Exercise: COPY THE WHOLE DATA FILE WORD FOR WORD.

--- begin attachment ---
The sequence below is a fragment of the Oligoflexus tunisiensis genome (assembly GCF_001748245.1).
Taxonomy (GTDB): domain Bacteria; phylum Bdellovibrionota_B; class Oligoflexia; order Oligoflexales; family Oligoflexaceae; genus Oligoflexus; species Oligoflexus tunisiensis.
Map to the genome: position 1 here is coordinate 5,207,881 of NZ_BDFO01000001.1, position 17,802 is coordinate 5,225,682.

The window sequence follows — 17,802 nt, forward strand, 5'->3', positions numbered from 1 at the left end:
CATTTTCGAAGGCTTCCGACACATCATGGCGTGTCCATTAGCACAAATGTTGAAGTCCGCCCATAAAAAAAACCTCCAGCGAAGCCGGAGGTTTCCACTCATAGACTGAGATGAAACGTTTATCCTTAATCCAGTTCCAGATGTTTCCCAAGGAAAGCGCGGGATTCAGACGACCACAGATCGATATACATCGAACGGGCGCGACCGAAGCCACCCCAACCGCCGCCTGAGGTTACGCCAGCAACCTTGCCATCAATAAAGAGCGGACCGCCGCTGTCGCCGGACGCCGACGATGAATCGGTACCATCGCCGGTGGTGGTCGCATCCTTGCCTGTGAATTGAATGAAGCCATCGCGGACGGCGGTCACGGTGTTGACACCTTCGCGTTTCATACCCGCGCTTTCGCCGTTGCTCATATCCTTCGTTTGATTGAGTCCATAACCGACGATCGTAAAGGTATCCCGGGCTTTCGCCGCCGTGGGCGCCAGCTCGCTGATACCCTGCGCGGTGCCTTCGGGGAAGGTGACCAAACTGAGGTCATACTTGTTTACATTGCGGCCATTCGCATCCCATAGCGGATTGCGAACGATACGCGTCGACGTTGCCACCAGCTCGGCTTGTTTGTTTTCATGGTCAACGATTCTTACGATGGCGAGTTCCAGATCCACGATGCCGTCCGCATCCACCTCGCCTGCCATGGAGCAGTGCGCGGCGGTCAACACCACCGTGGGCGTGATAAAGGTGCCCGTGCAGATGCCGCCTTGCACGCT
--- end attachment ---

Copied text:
The sequence below is a fragment of the Oligoflexus tunisiensis genome (assembly GCF_001748245.1).
Taxonomy (GTDB): domain Bacteria; phylum Bdellovibrionota_B; class Oligoflexia; order Oligoflexales; family Oligoflexaceae; genus Oligoflexus; species Oligoflexus tunisiensis.
Map to the genome: position 1 here is coordinate 5,207,881 of NZ_BDFO01000001.1, position 17,802 is coordinate 5,225,682.

The window sequence follows — 17,802 nt, forward strand, 5'->3', positions numbered from 1 at the left end:
CATTTTCGAAGGCTTCCGACACATCATGGCGTGTCCATTAGCACAAATGTTGAAGTCCGCCCATAAAAAAAACCTCCAGCGAAGCCGGAGGTTTCCACTCATAGACTGAGATGAAACGTTTATCCTTAATCCAGTTCCAGATGTTTCCCAAGGAAAGCGCGGGATTCAGACGACCACAGATCGATATACATCGAACGGGCGCGACCGAAGCCACCCCAACCGCCGCCTGAGGTTACGCCAGCAACCTTGCCATCAATAAAGAGCGGACCGCCGCTGTCGCCGGACGCCGACGATGAATCGGTACCATCGCCGGTGGTGGTCGCATCCTTGCCTGTGAATTGAATGAAGCCATCGCGGACGGCGGTCACGGTGTTGACACCTTCGCGTTTCATACCCGCGCTTTCGCCGTTGCTCATATCCTTCGTTTGATTGAGTCCATAACCGACGATCGTAAAGGTATCCCGGGCTTTCGCCGCCGTGGGCGCCAGCTCGCTGATACCCTGCGCGGTGCCTTCGGGGAAGGTGACCAAACTGAGGTCATACTTGTTTACATTGCGGCCATTCGCATCCCATAGCGGATTGCGAACGATACGCGTCGACGTTGCCACCAGCTCGGCTTGTTTGTTTTCATGGTCAACGATTCTTACGATGGCGAGTTCCAGATCCACGATGCCGTCCGCATCCACCTCGCCTGCCATGGAGCAGTGCGCGGCGGTCAACACCACCGTGGGCGTGATAAAGGTGCCCGTGCAGATGCCGCCTTGCACGCT